The unhappiness in this world is absolutely epidemic. Spouses fight and avoid each other, children resist and resent their parents, employees dislike their bosses, and nations lie to each other and fight with each other. How can we identify where this all starts, so we can do something about it?
The problem is that right from the cradle we're regularly taught lies that distort everything we think, feel, and do for the rest of our lives.
Sleeping Beauty runs into a little trouble that results in her being cursed to prick her finger and die at age sixteen. But with a magic spell her death is changed to a long sleep, and then she is saved from the sleep by the kiss of a handsome and charming prince.
Cinderella is saved from misery and servitude by an insightful, handsome and loving prince.
The Frog Prince is rescued from his unfortunate amphibian condition by the kiss of a benevolent princess---who is beautiful too, of course.
Goldilocks violates the home of three wild bears, but she leaves uneventfully after an excellent breakfast.
Hansel and Gretel are abandoned to starve in the woods, but instead they find a house built of gingerbread. When that turns out to have a downside---the cannibal witch---they nonetheless manage to push the witch into the oven, where she is burned to death. As they leave, they discover the added bonuses of jewels and other treasure that will sustain them in luxury for life.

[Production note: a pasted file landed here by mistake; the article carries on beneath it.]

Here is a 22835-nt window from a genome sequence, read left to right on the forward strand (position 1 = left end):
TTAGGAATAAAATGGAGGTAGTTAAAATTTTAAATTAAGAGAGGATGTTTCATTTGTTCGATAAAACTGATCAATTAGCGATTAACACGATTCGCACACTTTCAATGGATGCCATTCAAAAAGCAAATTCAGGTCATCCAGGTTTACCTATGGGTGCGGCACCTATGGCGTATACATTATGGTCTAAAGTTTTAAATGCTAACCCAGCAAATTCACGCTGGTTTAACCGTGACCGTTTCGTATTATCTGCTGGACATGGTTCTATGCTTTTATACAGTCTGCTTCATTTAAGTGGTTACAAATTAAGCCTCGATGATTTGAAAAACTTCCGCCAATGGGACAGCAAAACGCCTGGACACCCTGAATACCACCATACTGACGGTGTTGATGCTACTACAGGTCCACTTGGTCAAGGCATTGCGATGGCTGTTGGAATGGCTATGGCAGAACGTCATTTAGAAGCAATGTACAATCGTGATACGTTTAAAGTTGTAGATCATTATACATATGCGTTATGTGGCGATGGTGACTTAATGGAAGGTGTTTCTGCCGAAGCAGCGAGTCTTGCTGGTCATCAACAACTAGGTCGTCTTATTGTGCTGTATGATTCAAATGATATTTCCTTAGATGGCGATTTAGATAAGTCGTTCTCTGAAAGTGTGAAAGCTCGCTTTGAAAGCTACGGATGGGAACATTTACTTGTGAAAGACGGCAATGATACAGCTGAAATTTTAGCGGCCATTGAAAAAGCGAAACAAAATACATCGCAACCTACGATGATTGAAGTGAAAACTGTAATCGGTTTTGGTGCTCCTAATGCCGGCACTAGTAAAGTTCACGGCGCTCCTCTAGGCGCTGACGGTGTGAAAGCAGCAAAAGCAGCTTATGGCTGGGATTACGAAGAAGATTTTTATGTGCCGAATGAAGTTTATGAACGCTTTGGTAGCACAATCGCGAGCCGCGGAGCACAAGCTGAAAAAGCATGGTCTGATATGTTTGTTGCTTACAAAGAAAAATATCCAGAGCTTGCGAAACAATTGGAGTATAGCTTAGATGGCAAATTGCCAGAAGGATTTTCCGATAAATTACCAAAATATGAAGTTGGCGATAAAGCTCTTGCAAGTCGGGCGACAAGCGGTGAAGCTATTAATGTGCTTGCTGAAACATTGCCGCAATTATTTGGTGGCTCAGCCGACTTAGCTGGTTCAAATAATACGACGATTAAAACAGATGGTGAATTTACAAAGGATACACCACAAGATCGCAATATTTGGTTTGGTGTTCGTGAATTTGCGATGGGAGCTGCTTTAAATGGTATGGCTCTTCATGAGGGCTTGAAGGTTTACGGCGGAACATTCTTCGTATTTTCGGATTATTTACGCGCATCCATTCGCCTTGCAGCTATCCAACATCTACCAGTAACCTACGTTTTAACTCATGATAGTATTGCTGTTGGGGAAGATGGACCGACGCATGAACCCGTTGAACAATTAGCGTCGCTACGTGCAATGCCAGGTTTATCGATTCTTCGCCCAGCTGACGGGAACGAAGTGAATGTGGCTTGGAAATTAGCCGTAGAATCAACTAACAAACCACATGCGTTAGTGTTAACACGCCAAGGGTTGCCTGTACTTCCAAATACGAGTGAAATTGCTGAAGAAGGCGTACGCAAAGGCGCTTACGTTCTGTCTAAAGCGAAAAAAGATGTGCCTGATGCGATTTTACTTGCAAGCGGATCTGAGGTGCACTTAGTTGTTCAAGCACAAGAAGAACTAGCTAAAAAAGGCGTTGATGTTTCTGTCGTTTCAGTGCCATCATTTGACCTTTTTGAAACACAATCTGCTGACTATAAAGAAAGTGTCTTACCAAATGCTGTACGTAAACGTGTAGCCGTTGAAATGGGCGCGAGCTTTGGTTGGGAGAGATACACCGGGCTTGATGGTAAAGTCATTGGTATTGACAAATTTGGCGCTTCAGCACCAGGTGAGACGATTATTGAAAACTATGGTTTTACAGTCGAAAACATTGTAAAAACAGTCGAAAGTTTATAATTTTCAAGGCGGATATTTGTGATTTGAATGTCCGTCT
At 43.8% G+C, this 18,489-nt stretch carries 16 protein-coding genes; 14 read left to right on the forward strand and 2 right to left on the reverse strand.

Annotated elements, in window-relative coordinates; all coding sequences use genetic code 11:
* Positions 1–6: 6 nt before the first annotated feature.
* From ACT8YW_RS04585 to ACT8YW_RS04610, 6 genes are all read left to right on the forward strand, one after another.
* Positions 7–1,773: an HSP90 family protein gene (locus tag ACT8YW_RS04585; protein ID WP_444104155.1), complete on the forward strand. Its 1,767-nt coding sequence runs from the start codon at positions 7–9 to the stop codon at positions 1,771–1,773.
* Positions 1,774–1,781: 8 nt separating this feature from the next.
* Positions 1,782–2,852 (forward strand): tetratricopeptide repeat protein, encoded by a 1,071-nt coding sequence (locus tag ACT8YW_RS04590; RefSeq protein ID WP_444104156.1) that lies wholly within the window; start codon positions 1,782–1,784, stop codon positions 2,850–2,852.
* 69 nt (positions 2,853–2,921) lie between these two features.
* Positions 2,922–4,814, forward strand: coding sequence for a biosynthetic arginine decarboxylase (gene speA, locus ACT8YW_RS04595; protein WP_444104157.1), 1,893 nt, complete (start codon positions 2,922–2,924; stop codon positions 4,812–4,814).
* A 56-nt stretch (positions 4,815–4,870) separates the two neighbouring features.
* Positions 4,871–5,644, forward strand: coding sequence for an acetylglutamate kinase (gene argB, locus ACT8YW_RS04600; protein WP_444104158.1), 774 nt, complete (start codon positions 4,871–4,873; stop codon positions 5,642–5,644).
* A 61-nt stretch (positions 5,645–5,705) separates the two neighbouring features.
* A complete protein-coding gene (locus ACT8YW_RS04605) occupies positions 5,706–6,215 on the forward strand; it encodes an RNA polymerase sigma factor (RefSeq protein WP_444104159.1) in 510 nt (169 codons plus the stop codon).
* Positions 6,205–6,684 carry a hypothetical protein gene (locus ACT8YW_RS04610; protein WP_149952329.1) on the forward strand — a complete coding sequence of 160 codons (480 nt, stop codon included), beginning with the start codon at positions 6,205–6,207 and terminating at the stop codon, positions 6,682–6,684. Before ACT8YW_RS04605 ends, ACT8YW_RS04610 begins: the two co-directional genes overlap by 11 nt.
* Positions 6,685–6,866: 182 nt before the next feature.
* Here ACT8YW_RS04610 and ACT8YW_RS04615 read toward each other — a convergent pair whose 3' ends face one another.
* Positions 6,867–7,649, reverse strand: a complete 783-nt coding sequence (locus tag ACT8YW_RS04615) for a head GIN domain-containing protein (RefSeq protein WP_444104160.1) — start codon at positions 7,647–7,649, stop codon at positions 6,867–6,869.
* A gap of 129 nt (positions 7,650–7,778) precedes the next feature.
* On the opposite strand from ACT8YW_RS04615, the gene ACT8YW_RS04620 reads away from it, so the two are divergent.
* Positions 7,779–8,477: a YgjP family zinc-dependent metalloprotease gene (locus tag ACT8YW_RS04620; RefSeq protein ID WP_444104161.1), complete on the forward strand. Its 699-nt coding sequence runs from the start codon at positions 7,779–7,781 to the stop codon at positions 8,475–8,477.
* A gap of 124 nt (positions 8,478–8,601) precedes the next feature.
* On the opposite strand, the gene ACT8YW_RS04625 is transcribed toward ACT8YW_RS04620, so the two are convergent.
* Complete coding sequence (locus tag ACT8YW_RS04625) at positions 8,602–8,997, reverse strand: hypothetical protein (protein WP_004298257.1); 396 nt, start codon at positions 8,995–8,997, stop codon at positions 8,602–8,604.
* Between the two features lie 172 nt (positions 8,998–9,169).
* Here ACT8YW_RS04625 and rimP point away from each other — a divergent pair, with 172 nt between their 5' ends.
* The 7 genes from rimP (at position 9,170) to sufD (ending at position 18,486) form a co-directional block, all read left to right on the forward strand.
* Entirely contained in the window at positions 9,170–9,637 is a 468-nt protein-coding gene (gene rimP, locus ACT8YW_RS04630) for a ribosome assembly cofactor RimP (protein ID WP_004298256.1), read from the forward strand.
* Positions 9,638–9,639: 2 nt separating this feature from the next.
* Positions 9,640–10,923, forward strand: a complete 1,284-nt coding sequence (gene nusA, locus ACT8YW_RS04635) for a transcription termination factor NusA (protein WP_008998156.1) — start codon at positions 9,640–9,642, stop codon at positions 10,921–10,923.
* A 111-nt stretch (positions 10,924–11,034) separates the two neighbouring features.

The beautiful Snow White is born from magic, but when her mother dies, the new queen is obsessed with being the most beautiful woman in the kingdom, and she sees Snow White as a threat. After the queen commissions a failed assassination, Snow White lives with the Seven Dwarves. Finally, the queen poisons Snow White, but she is returned to life by a kiss from the Handsome Prince.
In "The Beauty and the Beast," a complicated series of agreements and potential imprisonments are avoided by a beautiful girl whose love transforms the Beast back to the handsome prince he once was.
The Ugly Duckling becomes a gorgeous and far more acceptable swan.
Peter Pan lives forever in a world of youth, adventure, and fun.
See the pattern? We hope that some magical intervention–marriage, a promotion, whatever–will change our lives from misery to happiness, without our doing a thing to make it happen. That's why we play the lottery, even though the odds of winning are statistically dismal and studies have clearly demonstrated that lottery winners are not happier than others.
I'm not condemning all fairy tales–they're fun–but children also need to be taught that our lives are the result of all the individual choices we make. And we need to be taught from the cradle which choices lead to genuine and lasting happiness.
Start from the cradle with the truth–the real thing–or you and your children will pay a price you cannot imagine.
Learn how to teach choices.
Eliminate confusion and conflict with your children.